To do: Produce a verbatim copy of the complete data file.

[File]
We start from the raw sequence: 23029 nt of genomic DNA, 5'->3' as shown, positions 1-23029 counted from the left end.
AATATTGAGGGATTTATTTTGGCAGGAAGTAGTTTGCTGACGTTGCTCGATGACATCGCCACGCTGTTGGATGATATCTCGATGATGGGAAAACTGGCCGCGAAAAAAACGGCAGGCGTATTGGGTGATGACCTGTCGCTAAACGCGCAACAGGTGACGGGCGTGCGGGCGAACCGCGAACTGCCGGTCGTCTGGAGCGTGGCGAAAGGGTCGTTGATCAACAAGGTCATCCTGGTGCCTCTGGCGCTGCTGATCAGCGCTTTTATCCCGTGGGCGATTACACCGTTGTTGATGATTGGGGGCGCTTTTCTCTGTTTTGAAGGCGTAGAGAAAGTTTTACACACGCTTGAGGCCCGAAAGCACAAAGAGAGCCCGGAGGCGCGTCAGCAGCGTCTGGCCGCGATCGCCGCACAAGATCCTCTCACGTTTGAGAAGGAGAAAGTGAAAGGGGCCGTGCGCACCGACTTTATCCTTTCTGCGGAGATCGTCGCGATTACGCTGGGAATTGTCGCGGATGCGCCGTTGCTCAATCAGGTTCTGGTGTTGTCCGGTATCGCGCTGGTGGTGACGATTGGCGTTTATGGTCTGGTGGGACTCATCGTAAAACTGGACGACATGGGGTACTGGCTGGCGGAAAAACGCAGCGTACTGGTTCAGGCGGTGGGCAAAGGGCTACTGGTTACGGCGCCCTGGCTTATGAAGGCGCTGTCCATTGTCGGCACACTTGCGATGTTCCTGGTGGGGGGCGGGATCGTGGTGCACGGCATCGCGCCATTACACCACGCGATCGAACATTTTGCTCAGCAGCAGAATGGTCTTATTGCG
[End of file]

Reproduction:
We start from the raw sequence: 23029 nt of genomic DNA, 5'->3' as shown, positions 1-23029 counted from the left end.
AATATTGAGGGATTTATTTTGGCAGGAAGTAGTTTGCTGACGTTGCTCGATGACATCGCCACGCTGTTGGATGATATCTCGATGATGGGAAAACTGGCCGCGAAAAAAACGGCAGGCGTATTGGGTGATGACCTGTCGCTAAACGCGCAACAGGTGACGGGCGTGCGGGCGAACCGCGAACTGCCGGTCGTCTGGAGCGTGGCGAAAGGGTCGTTGATCAACAAGGTCATCCTGGTGCCTCTGGCGCTGCTGATCAGCGCTTTTATCCCGTGGGCGATTACACCGTTGTTGATGATTGGGGGCGCTTTTCTCTGTTTTGAAGGCGTAGAGAAAGTTTTACACACGCTTGAGGCCCGAAAGCACAAAGAGAGCCCGGAGGCGCGTCAGCAGCGTCTGGCCGCGATCGCCGCACAAGATCCTCTCACGTTTGAGAAGGAGAAAGTGAAAGGGGCCGTGCGCACCGACTTTATCCTTTCTGCGGAGATCGTCGCGATTACGCTGGGAATTGTCGCGGATGCGCCGTTGCTCAATCAGGTTCTGGTGTTGTCCGGTATCGCGCTGGTGGTGACGATTGGCGTTTATGGTCTGGTGGGACTCATCGTAAAACTGGACGACATGGGGTACTGGCTGGCGGAAAAACGCAGCGTACTGGTTCAGGCGGTGGGCAAAGGGCTACTGGTTACGGCGCCCTGGCTTATGAAGGCGCTGTCCATTGTCGGCACACTTGCGATGTTCCTGGTGGGGGGCGGGATCGTGGTGCACGGCATCGCGCCATTACACCACGCGATCGAACATTTTGCTCAGCAGCAGAATGGTCTTATTGCG